COLUMBUS, Ohio— Next week will be an important one in deciding the fate of Ohio’s two nuclear power plants and the state’s green-energy mandates.
House Bill 6, which would bail out FirstEnergy Solutions’ Davis-Besse and Perry nuclear plants and scrap Ohio’s energy-efficiency and renewable-energy standards for utilities, must be passed before the legislature leaves for summer break at the end of the month, proponents say. That’s because FirstEnergy Solutions asserts it must decide by June 30 whether to order $52 million worth of new nuclear fuel or move to close the two plants.
(The company, which is going through bankruptcy proceedings as part of an effort to separate from FirstEnergy Corp., says the plants are unprofitable without state subsidies).
But as that June 30 deadline approaches, state senators are still working to hammer out a compromise deal that is acceptable to both the Ohio Senate and House.
State Sen. Matt Dolan, a Chagrin Falls Republican, told The Plain Dealer/cleveland.com editorial board Friday that he is working on an “alternative” to HB6 with state Sen. Steve Wilson, a Maineville Republican who chairs the Senate Energy and Public Utilities Committee, which has been holding hearings on the bill.
Dolan, who also serves on the committee, said their proposed revision is “not ready to be aired yet,” but he indicated it would no longer seek to completely abolish the state’s energy-efficiency and renewable-energy standards.
That alternative, Dolan said, “won’t undermine the development of alternative energy and clean energy in Ohio.”
Wilson didn’t immediately return a phone call Friday to his office. But he said earlier this month that he personally favors spinning out the nuclear subsidies away from the other parts of the legislation that don’t need to be passed before summer break.
Dolan, however, questioned whether lawmakers really need to approve subsidies by the end of the month.
“Is that a real deadline, or is that something that was created to create pressure?” Dolan asked.
Dolan indicated that he was open to offering subsidies to the nuclear plants and to “slowing down” the clean-energy mandates. But he opposes getting rid of the mandates entirely, saying such a move would have a “chilling effect” on future investments regarding any new technology and innovation in Ohio.
Under the current version of HB6, passed by the Ohio House late last month, every residential ratepayer in Ohio would be charged up to $1 per month through 2026 to create a “clean-air” fund that would raise about $190 million per year. Most – if not all – of that money would go toward bailing out the two nuclear facilities.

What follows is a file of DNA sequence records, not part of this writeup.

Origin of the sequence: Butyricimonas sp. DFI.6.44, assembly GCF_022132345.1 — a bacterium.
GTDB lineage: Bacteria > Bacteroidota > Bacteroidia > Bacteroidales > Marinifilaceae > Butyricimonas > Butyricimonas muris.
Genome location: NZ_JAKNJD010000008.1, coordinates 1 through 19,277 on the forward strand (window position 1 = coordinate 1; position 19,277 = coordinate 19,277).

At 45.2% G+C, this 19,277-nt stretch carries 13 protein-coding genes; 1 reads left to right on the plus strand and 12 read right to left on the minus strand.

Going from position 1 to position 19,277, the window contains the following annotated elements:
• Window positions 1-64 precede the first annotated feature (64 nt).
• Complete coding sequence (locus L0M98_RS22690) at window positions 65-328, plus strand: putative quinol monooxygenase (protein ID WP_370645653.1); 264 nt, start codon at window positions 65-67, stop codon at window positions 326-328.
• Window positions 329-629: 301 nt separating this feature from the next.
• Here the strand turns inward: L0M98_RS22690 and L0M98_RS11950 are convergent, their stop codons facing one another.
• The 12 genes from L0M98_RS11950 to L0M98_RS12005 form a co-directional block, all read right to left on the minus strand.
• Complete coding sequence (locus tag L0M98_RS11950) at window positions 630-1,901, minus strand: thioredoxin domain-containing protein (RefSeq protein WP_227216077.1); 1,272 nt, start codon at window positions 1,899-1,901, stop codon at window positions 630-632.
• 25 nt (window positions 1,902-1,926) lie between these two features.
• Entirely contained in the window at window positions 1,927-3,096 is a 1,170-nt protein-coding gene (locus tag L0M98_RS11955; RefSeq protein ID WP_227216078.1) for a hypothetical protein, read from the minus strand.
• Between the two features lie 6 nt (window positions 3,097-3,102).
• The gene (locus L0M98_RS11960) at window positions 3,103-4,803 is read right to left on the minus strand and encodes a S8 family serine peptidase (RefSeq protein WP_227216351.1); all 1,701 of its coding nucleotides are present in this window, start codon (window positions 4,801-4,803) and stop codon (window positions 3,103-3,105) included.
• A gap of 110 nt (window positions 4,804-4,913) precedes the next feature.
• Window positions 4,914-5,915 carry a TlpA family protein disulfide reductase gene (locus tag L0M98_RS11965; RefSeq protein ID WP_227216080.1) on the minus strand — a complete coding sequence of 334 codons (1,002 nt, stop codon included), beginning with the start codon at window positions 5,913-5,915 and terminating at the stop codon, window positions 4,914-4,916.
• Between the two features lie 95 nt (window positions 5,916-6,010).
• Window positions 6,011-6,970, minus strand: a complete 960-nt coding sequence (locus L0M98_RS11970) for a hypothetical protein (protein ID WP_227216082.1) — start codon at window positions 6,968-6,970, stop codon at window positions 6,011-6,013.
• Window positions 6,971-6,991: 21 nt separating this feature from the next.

However, if the energy-efficiency and renewable-energy surcharges are abolished, Ohio residential electricity customers would see their power bills drop by $4.39 per month, on average.
Dolan also expressed opposition to the two other major parts of the bill: one allowing utilities that co-own the Ohio Valley Electric Corporation to continue to charge its customers through 2030 to subsidize two coal-fired power plants; the other to allow residents in unincorporated areas of Ohio townships to call for a referendum on whether to allow a wind-energy project in their area.
Dolan and Wilson are walking a tightrope as they attempt to revise HB6 – whatever revisions they come up with must address senators’ concerns with the bill without watering the legislation down so much that the House would reject it.
Ohio House Speaker Larry Householder, who has made HB6 a priority, told reporters earlier this week that his chamber doesn’t want to consider the nuclear subsidies separately from the clean-energy mandates.
“It’s going to be very difficult, if the mandates aren’t removed, for our members to agree to it,” the speaker said.
If the nuclear subsidies do pass and are signed into law by Gov. Mike DeWine (who has indicated his support), some opponents say they’ll seek a statewide referendum on overturning it in 2020.
Bill Siderewicz, president of Clean Energy Future and a minority investor in a natural gas-fired power generating plant near Lordstown, said in an interview that about 30 large energy-consuming companies – whom he declined to name – would back the effort, which was first reported by Gongwer News Service.
Siderewicz said he and his allies are still discussing what type of ballot issue they would seek: a referendum to overturn the law, a citizen-initiated law (in which voters force lawmakers to consider a bill) or a proposed constitutional amendment.
Siderewicz said he wasn’t worried that his side would be outspent, even though the pro-HB6 side has already spent millions toward getting the bill passed.
“We have more money than they do, simply put,” Siderewicz said.